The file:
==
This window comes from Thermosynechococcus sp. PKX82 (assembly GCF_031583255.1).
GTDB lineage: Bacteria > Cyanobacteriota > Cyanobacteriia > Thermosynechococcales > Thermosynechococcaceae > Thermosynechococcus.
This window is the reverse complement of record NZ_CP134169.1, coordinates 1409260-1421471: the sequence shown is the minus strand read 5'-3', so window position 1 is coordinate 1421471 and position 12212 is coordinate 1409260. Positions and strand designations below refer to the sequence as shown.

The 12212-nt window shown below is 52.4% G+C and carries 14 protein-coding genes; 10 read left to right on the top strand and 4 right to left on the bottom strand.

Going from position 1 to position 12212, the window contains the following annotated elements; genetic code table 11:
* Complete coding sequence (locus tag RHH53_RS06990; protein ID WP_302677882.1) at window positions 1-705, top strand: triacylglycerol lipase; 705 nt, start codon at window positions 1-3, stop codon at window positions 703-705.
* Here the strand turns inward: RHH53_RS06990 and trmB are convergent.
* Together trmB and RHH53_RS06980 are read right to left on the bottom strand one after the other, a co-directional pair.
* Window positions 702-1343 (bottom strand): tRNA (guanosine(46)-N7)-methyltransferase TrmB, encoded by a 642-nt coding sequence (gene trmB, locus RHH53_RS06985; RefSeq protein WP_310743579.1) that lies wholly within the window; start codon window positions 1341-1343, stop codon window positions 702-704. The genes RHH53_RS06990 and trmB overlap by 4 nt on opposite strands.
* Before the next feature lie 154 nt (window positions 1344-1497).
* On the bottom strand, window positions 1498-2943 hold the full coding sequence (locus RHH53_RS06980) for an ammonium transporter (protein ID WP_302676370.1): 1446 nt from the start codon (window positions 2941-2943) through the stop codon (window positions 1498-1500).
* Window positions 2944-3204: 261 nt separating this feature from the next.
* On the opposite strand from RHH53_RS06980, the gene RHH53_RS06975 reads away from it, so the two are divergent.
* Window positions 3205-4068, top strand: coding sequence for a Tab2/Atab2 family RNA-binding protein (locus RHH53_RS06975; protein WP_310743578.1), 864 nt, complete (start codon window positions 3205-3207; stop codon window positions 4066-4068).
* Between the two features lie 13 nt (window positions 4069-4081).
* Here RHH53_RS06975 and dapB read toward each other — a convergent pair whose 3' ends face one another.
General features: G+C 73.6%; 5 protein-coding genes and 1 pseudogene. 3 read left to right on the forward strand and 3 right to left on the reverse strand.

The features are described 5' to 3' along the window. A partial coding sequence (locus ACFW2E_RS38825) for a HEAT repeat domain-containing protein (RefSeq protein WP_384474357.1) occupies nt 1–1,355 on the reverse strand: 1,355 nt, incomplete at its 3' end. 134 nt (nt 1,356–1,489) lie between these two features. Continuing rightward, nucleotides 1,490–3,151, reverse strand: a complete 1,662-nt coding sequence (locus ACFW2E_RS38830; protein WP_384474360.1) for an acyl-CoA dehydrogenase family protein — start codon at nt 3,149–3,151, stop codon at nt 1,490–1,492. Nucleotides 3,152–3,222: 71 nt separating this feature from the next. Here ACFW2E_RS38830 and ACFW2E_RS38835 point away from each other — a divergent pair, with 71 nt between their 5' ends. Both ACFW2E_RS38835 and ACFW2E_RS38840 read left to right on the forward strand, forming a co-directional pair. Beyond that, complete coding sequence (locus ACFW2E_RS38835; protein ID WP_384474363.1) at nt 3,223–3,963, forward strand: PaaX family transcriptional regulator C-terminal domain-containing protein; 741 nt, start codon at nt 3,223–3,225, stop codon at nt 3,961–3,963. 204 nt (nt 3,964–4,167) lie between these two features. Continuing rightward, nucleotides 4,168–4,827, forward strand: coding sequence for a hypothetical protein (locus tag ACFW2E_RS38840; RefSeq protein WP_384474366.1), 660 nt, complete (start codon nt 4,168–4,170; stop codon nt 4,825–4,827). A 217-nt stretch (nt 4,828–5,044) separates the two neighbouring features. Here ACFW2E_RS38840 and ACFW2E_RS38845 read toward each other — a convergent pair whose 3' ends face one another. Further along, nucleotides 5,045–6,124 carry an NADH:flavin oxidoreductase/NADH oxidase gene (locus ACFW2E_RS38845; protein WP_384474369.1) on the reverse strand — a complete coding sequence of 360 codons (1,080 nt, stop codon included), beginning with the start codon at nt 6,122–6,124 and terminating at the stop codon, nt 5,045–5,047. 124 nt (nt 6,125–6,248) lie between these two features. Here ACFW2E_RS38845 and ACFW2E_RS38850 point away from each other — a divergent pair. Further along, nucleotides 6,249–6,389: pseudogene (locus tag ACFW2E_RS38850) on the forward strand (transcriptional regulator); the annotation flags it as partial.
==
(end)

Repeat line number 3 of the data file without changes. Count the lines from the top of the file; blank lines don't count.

This window is the reverse complement of record NZ_CP134169.1, coordinates 1409260-1421471: the sequence shown is the minus strand read 5'-3', so window position 1 is coordinate 1421471 and position 12212 is coordinate 1409260. Positions and strand designations below refer to the sequence as shown.